Twenty-nine years ago, June 30, 1982, Ghana and indeed the rest of the civilized world woke up to a stunning news story.
Three High Court Judges, Justice Mrs. Justice Koranteng-Addow, Messrs Justice Kwadwo Agyei-Agyepong and Justice Fred Sarkodie, paid the ultimate price for upholding the ideals of the rule of law at the hands of blood-sucking murderers.
They acted on the orders of their masters who lurked in the safe confines of the highest office of the land they had surreptitiously usurped, sandwiched between sandbags and high on marijuana.
The grisly murder of the three judges, one of them a lactating mother, showed how diabolic the murderers were.
For daring to reverse the extra-judicial sentences slapped on so-called enemies of the revolution, they were killed and to date, the case remains one of the country�s legal conundrums.
It was a blight that would forever haunt the conscience of the nation, especially in view of its inconclusiveness and brutishness. Certain chapters in the history of this country can never be obliterated. The murder of these fine sons and daughter of the land in cold blood is one of them.
Today, as we remember some of our finest citizens who had to work at a time when the country was forcefully taken to the brink, at gunpoint, our hearts are heavy with pain.
We share in the pain which the children of these gentlemen and lady, the bar and bench are going through on a day like this. They were herded away to their untimely deaths as their loved ones looked on helplessly, their tear-drenched faces a disturbing spectacle.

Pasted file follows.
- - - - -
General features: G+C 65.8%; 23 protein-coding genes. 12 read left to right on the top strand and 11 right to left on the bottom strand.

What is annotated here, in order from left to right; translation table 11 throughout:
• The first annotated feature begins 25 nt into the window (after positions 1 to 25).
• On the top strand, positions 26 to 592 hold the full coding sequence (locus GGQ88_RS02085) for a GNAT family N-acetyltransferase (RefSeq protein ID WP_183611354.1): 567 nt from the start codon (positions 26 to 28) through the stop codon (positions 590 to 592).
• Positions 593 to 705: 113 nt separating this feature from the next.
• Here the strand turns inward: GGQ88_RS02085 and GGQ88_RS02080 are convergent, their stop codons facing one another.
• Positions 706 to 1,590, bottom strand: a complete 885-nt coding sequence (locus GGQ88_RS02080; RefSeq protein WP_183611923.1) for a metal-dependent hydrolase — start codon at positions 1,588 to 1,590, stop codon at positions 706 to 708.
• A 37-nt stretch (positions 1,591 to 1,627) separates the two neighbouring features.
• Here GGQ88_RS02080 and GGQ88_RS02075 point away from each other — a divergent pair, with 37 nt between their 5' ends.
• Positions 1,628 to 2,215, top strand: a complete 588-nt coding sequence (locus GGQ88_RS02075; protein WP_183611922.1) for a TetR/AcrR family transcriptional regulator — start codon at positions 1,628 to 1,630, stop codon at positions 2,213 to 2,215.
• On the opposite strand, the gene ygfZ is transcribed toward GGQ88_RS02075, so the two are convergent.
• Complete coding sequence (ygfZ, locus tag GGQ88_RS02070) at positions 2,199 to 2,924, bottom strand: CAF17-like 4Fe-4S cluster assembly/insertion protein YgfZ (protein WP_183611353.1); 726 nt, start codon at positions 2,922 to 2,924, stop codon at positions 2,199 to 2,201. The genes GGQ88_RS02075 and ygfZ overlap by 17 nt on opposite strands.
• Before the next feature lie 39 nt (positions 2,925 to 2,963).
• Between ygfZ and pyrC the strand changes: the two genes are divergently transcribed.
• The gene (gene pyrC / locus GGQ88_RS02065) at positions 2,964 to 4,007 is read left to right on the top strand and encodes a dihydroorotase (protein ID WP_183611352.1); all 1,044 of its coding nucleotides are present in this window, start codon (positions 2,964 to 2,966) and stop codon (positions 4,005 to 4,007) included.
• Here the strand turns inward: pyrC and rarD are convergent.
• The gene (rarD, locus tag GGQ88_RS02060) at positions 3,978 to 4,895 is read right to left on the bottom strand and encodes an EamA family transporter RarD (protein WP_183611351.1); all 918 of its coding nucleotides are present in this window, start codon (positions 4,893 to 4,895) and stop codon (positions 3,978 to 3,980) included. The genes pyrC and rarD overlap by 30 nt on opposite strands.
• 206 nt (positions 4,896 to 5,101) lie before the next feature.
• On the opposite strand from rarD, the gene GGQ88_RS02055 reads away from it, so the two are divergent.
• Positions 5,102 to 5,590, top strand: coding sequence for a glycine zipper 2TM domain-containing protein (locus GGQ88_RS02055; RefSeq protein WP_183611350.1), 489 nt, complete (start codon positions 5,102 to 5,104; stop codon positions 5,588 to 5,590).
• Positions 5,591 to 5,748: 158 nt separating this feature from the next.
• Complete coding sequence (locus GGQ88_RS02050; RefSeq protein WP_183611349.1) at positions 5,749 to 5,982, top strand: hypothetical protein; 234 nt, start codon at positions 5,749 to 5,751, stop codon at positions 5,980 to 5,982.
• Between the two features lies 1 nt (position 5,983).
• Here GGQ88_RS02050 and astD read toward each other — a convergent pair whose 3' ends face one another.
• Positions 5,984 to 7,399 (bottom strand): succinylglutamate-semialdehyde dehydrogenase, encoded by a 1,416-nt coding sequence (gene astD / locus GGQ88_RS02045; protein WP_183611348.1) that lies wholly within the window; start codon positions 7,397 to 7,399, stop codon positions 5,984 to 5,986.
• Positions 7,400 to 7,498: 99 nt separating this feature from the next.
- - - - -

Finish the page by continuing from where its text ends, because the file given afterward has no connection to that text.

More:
Let those whose hearts were broken take consolation in the fact that their loved ones died serving their motherland, never forsaking the principles of justice which they swore to uphold. They did so even at the peril of their lives, leaving their names inscribed on the tablet of gold as martyrs.
As we join in remembering the departed, the martyrs, we recall what William Blair, elder brother of one-time Prime Minister of Britain, said during the 2005 Remembrance Day function at which he spoke.
He said that it was the most terrible crime in the country�s history and we could not agree more with this description of the act.
As we undertake the various rites commemorating this melancholic moment, we recall the position of a one-time Ghana Bar Association President when he expressed worry about the still inexplicable circumstances surrounding the murder of the judges.
We are supportive of Mr. Adu-Gyamfi�s worry which we find as valid, as it was then as it is today. The cause of justice would be served better if the authorities heed the calls for a re-opening of the case so that at the end of it all, the families of the departed can heave a sigh of relief that justice has been done.
Never again should our country be subjected to such a criminal enterprise with the subtle connivance of junta leaders.
Mrs. Justice Koranteng-Addow, Messrs. Justice Kwadwo Agyei-Agyepong and Justice Fred Poku Sarkodie, rest in perfect peace till the day of reckoning when the wicked shall be judged by the Omnipotent and Omniscient who alone is the ultimate adjudicator.
Source: Editorial (d-Guide)
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